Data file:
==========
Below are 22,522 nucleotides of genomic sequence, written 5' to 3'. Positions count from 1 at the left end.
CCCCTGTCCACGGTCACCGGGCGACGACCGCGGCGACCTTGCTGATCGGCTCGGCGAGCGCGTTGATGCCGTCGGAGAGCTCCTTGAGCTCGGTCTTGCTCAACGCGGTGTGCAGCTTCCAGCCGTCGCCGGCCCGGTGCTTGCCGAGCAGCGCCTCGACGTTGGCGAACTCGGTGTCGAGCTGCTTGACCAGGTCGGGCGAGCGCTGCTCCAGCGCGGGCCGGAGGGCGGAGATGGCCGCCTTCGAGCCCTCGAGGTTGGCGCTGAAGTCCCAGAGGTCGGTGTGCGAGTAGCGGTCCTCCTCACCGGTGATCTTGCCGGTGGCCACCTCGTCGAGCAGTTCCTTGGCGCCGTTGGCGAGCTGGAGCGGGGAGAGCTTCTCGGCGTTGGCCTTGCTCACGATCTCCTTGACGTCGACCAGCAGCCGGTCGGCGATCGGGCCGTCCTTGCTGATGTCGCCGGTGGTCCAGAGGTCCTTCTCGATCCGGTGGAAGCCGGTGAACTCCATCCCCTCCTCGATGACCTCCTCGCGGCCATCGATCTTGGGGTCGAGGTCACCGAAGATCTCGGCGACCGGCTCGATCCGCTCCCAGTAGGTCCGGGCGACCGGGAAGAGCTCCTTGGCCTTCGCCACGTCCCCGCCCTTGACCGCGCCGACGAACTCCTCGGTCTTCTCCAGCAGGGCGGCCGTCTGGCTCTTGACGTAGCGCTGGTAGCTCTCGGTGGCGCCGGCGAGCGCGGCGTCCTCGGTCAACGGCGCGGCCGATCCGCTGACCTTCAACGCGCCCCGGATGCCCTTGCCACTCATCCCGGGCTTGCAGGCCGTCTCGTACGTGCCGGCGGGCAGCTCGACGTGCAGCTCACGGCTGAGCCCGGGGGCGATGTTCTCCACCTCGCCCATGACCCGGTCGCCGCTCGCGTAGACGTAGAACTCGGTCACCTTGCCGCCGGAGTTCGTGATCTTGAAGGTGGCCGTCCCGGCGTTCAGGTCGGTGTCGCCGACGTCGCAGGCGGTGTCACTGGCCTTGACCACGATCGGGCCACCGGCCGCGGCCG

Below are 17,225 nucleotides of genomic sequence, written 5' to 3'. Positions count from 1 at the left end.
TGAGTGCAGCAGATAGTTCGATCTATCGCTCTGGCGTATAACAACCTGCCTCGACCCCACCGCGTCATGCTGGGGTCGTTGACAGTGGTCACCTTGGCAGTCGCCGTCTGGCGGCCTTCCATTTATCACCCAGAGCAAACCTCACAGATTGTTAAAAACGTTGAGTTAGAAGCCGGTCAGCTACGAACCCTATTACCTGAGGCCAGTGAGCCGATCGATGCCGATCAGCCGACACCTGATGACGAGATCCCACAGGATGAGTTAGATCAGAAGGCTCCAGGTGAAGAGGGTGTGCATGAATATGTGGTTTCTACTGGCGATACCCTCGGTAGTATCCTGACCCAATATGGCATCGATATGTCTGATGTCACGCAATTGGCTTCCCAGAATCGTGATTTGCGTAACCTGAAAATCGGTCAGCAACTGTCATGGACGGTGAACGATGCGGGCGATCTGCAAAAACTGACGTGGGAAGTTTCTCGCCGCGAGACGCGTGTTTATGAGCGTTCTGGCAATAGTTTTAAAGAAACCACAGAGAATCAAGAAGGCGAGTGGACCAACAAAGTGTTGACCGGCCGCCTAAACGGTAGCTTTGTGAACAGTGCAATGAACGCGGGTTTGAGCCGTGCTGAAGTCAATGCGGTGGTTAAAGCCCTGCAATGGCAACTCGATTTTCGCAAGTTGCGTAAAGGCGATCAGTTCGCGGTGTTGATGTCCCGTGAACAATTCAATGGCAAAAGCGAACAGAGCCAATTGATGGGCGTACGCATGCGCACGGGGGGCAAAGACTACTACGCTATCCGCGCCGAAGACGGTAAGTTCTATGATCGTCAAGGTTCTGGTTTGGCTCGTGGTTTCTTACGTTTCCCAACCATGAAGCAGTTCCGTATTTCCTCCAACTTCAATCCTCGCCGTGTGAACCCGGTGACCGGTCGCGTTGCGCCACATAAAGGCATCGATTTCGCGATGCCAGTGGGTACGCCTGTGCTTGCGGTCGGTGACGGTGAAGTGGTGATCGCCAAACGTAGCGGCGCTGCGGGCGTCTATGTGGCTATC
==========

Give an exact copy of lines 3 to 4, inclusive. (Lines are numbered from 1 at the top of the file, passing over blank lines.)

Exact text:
Below are 17,225 nucleotides of genomic sequence, written 5' to 3'. Positions count from 1 at the left end.
TGAGTGCAGCAGATAGTTCGATCTATCGCTCTGGCGTATAACAACCTGCCTCGACCCCACCGCGTCATGCTGGGGTCGTTGACAGTGGTCACCTTGGCAGTCGCCGTCTGGCGGCCTTCCATTTATCACCCAGAGCAAACCTCACAGATTGTTAAAAACGTTGAGTTAGAAGCCGGTCAGCTACGAACCCTATTACCTGAGGCCAGTGAGCCGATCGATGCCGATCAGCCGACACCTGATGACGAGATCCCACAGGATGAGTTAGATCAGAAGGCTCCAGGTGAAGAGGGTGTGCATGAATATGTGGTTTCTACTGGCGATACCCTCGGTAGTATCCTGACCCAATATGGCATCGATATGTCTGATGTCACGCAATTGGCTTCCCAGAATCGTGATTTGCGTAACCTGAAAATCGGTCAGCAACTGTCATGGACGGTGAACGATGCGGGCGATCTGCAAAAACTGACGTGGGAAGTTTCTCGCCGCGAGACGCGTGTTTATGAGCGTTCTGGCAATAGTTTTAAAGAAACCACAGAGAATCAAGAAGGCGAGTGGACCAACAAAGTGTTGACCGGCCGCCTAAACGGTAGCTTTGTGAACAGTGCAATGAACGCGGGTTTGAGCCGTGCTGAAGTCAATGCGGTGGTTAAAGCCCTGCAATGGCAACTCGATTTTCGCAAGTTGCGTAAAGGCGATCAGTTCGCGGTGTTGATGTCCCGTGAACAATTCAATGGCAAAAGCGAACAGAGCCAATTGATGGGCGTACGCATGCGCACGGGGGGCAAAGACTACTACGCTATCCGCGCCGAAGACGGTAAGTTCTATGATCGTCAAGGTTCTGGTTTGGCTCGTGGTTTCTTACGTTTCCCAACCATGAAGCAGTTCCGTATTTCCTCCAACTTCAATCCTCGCCGTGTGAACCCGGTGACCGGTCGCGTTGCGCCACATAAAGGCATCGATTTCGCGATGCCAGTGGGTACGCCTGTGCTTGCGGTCGGTGACGGTGAAGTGGTGATCGCCAAACGTAGCGGCGCTGCGGGCGTCTATGTGGCTATC